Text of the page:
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Why Attitude Is More Important Than IQ

When it comes to success, it’s easy to think that people blessed with brains are inevitably going to leave the rest of us in the dust. But new research from Stanford University will change your mind (and your attitude). Psychologist Carol Dweck has spent her entire career studying attitude and performance, and her latest study shows that your attitude is a better predictor of your success than your IQ. Dweck found that people’s core attitudes fall into one of two categories: a fixed mindset or a growth mindset. With a fixed mindset, you believe you are who you are and you cannot change. This creates problems when you’re challenged because anything that appears to be more than you can handle is bound to make you feel hopeless and overwhelmed. People with a growth mindset believe that they can improve with effort. They outperform those with a fixed mindset, even when they have a lower IQ, because they embrace challenges, treating them as opportunities to learn something new. Common sense wou…

Effective Branding Is a Smart Strategy for Improve Your Website's Search Metrics

Making your website appealing to your audience is pretty much the same as making it more appealing to Google.
Once you have mastered getting traffic to your website you must learn how to engage those people to keep them on the site longer, improving your time on site and bounce rates. 

This is important not only to engage and convert an audience, but these statistics also make your website search engine-lovable.

Make your website load faster.
This is one of the most crucial web metrics these days. Google takes into consideration the speed of your website when ranking search results, so if it takes too long to load, your website won’t be shown as high in search results as it would have otherwise.

Visitors will bounce if the site takes forever to load. They won't wait around to find out if you have the best, most useful information your website. It’s annoying to watch a video that buffers all the time or images that take so long to load, they keep messing up the whole page layout.

If you’re not a techy person, you can still do a few things that can prove very powerful without the knowledge of a single line of code. Make sure your site has only what it needs and not more.

Here is what I mean: large media files take too long to download. So, if an image will be displayed at 300 by 300 pixels, upload a file with that size. If you upload an image that is 3000 pixels wide, browsers will take a while to downsize an image to the needed size through code. Simplify browsers’ tasks by omitting the need for additional code. If you do want large images (they are all the hype these days), then you will need a good image optimizing and caching plugins.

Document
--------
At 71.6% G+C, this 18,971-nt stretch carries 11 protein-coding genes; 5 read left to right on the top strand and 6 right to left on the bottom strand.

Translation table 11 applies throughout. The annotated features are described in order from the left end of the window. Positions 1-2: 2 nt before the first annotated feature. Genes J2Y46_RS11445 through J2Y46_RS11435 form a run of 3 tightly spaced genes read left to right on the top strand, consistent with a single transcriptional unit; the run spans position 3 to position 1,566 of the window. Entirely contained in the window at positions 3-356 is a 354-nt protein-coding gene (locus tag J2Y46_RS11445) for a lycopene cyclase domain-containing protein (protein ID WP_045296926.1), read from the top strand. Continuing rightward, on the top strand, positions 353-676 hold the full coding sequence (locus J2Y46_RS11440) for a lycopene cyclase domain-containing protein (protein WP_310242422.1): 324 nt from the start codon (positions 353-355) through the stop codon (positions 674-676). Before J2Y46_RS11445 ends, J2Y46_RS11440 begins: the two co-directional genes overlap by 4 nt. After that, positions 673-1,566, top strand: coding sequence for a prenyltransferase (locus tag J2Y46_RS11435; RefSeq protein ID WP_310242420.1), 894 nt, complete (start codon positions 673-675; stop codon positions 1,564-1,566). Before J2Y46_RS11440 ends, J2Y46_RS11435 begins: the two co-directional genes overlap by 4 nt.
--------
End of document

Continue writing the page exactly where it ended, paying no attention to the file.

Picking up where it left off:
So, take a good look at what you have on your site and keep only those plugins that are truly needed, deleting everything else to increase the performance of your site.

How many times have you tried to find something on a website but couldn’t because of the overly complicated menu and overall clutter? A simple website make things easier, and thus less stressful, making for an overall pleasurable experience. People are bombarded with information, graphics, visuals and text all day long. Simplify the job for the mind and the eyes.

Step into the shoes of your customer. Create a clear path for them to follow: where they will land, what they will see first, and where they’d need to go from there.

Make your menu short and to the point. However, be cautious not to take away too much and strip the site off of its usability. However, any SEO-purpose pages or pages that don’t have a true value to a customer can be taken away.

Tell a story.
Your whole website should add up into one cohesive story of your company. Tell stories and share photos. Consistently present yourself to the world. Let website visitors know what your values are and what you stand for.

Consistency is key to gaining customer trust. Avoid brand confusion and your company will stay strong and tall above other companies.

State your offer clearly.
It’s tempting to position yourself as an “expert in everything,” but chances are you’re not. Your product is most likely not going to solve all of the problems.

This is also very important to your site. Remember, your company’s website is your first and last chance to impress website visitors. From the first second on your site, they need to be clear on what you’re offering and how it’s going to help them. Drive that focus and usefulness home before taking on any more topics.

Once you have their attention, you can go into details on what exactly your company is about. First, they should feel like this is specifically for them and exactly what they’ve been looking for. Then, they will read your pitch. Your website sells the experience first, then the product.

If you want to improve engagement on your website, think like a customer. What information would you find useful? What’s unnecessary? Think of what makes a pleasant user experience and what doesn’t play any role in it.
-Lesya Liu